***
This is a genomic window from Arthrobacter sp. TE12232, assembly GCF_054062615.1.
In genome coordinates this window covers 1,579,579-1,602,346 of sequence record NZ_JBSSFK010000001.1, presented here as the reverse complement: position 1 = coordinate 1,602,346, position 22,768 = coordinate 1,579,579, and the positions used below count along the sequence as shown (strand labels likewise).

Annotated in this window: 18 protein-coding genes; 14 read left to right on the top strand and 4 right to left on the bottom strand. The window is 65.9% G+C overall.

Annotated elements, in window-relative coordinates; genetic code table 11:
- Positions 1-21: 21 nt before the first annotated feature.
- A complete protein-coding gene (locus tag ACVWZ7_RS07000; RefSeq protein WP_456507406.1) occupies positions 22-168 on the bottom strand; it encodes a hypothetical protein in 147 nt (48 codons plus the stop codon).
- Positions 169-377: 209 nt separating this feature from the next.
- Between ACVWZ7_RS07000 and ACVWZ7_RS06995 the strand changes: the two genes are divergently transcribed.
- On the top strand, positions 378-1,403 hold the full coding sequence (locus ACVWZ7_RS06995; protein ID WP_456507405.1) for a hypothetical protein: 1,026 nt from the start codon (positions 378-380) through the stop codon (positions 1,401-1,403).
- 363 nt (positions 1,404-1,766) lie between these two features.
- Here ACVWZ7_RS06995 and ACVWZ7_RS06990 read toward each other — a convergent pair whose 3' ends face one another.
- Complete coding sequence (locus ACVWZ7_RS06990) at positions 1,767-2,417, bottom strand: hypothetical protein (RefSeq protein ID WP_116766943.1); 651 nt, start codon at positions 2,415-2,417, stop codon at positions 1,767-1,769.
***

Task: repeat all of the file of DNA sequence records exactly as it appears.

This is a genomic window from Arthrobacter sp. TE12232, assembly GCF_054062615.1.
In genome coordinates this window covers 1,579,579-1,602,346 of sequence record NZ_JBSSFK010000001.1, presented here as the reverse complement: position 1 = coordinate 1,602,346, position 22,768 = coordinate 1,579,579, and the positions used below count along the sequence as shown (strand labels likewise).

Annotated in this window: 18 protein-coding genes; 14 read left to right on the top strand and 4 right to left on the bottom strand. The window is 65.9% G+C overall.

Annotated elements, in window-relative coordinates; genetic code table 11:
- Positions 1-21: 21 nt before the first annotated feature.
- A complete protein-coding gene (locus tag ACVWZ7_RS07000; RefSeq protein WP_456507406.1) occupies positions 22-168 on the bottom strand; it encodes a hypothetical protein in 147 nt (48 codons plus the stop codon).
- Positions 169-377: 209 nt separating this feature from the next.
- Between ACVWZ7_RS07000 and ACVWZ7_RS06995 the strand changes: the two genes are divergently transcribed.
- On the top strand, positions 378-1,403 hold the full coding sequence (locus ACVWZ7_RS06995; protein ID WP_456507405.1) for a hypothetical protein: 1,026 nt from the start codon (positions 378-380) through the stop codon (positions 1,401-1,403).
- 363 nt (positions 1,404-1,766) lie between these two features.
- Here ACVWZ7_RS06995 and ACVWZ7_RS06990 read toward each other — a convergent pair whose 3' ends face one another.
- Complete coding sequence (locus ACVWZ7_RS06990) at positions 1,767-2,417, bottom strand: hypothetical protein (RefSeq protein ID WP_116766943.1); 651 nt, start codon at positions 2,415-2,417, stop codon at positions 1,767-1,769.